Speaking to the publication, Broadbent said that he had declined the honour in 2002 as he felt there were better-suited recipients than actors.
“We get treated well all the time,” he said. “Actors who get these awards have all won lots of treats along the way doing what they love doing – they don’t need more presents.”
The Oscar-winning actor said that “the main reason for turning it down” had been worries about being perceived as vain.
“Richard Eyre, when asked why he accepted his knighthood, said, ‘Vanity’, and when I’m asked why I turned it down, I say the same,” he explained. “‘Vanity. Not a good look. Didn’t suit me.’”
Broadbent’s film credits include the 2001 biographical film Iris, which earned him the Oscar award and a Golden Globe for best supporting actor the year the film was released. He was also cast in 2001’s Moulin Rouge! and the Paddington and Bridget Jones movies.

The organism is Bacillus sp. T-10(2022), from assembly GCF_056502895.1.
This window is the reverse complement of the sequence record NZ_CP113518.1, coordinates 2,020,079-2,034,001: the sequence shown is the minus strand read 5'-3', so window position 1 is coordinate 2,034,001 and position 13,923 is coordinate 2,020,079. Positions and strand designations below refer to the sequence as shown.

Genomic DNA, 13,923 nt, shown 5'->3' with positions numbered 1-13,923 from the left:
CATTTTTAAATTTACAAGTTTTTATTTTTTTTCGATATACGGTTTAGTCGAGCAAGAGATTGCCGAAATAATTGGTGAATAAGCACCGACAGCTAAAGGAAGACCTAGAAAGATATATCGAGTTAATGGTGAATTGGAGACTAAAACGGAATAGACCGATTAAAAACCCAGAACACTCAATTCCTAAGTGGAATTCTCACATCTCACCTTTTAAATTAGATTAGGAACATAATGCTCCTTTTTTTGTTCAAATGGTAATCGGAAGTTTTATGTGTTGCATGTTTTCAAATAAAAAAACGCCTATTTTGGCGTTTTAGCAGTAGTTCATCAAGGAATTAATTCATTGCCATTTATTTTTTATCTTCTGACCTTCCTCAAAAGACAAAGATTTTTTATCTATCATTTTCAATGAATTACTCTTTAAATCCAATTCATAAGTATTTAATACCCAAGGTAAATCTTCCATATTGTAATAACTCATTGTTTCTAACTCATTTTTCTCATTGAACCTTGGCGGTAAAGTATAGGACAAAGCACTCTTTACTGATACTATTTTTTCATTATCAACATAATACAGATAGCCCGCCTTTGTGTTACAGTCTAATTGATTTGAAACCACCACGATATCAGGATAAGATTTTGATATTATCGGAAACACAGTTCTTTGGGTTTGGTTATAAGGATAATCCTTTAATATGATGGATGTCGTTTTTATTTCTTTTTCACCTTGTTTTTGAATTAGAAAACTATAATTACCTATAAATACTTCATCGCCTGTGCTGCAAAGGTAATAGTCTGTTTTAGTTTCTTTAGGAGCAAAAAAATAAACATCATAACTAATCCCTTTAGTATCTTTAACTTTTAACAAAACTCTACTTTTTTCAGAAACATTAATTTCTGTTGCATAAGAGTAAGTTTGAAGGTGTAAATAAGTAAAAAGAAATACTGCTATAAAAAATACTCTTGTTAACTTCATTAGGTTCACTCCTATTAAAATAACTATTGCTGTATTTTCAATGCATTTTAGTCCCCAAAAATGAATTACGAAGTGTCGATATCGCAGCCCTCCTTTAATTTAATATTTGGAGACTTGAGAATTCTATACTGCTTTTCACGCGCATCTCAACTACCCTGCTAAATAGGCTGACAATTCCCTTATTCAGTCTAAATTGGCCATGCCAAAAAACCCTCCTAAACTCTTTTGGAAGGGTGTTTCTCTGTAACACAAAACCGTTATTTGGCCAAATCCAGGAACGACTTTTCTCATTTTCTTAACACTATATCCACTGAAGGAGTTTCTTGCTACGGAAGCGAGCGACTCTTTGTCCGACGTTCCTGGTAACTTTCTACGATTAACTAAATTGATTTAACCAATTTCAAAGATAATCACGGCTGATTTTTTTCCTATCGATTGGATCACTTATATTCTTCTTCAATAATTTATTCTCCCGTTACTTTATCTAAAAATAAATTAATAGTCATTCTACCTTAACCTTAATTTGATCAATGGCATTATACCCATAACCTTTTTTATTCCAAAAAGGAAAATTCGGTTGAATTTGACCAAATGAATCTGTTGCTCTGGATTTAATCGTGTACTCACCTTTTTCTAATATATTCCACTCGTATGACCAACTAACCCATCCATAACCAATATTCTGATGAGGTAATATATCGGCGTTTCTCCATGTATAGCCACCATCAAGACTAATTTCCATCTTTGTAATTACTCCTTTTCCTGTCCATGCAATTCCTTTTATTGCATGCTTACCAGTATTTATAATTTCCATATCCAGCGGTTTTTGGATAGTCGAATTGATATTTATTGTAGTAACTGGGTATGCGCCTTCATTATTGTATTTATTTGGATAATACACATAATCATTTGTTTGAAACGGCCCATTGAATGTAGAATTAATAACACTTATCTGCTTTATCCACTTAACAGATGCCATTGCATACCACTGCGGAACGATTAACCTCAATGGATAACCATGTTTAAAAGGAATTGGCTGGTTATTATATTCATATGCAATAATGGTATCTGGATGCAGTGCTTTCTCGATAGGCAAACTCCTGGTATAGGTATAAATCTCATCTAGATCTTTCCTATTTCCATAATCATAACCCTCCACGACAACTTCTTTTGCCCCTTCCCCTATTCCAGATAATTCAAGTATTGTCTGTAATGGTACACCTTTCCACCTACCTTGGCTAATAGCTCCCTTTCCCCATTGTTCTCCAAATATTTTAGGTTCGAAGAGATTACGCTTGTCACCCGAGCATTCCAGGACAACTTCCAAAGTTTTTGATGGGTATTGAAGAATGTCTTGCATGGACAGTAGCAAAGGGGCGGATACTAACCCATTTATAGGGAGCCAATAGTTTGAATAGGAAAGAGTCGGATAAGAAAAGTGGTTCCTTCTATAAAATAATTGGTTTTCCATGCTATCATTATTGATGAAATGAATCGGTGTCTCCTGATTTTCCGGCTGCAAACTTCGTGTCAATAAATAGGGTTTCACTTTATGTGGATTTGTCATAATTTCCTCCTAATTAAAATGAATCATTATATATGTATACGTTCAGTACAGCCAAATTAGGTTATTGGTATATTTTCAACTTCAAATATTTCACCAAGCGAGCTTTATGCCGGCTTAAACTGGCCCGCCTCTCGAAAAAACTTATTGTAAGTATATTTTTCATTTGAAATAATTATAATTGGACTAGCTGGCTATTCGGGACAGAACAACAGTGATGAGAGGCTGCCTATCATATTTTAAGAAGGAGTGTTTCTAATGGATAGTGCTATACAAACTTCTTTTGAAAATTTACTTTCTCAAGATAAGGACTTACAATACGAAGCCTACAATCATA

Broadbent will return to screens this month in comedy film The Duke, which is based on the true story of the theft of a valuable portrait from the National Gallery in London.
Broadbent stars opposite Helen Mirren as Kempton Bunton, a 60-year-old taxi driver who allegedly stole Goya’s painting of the Duke Of Wellington in 1961.
The Duke is released in cinemas on Friday 25 February.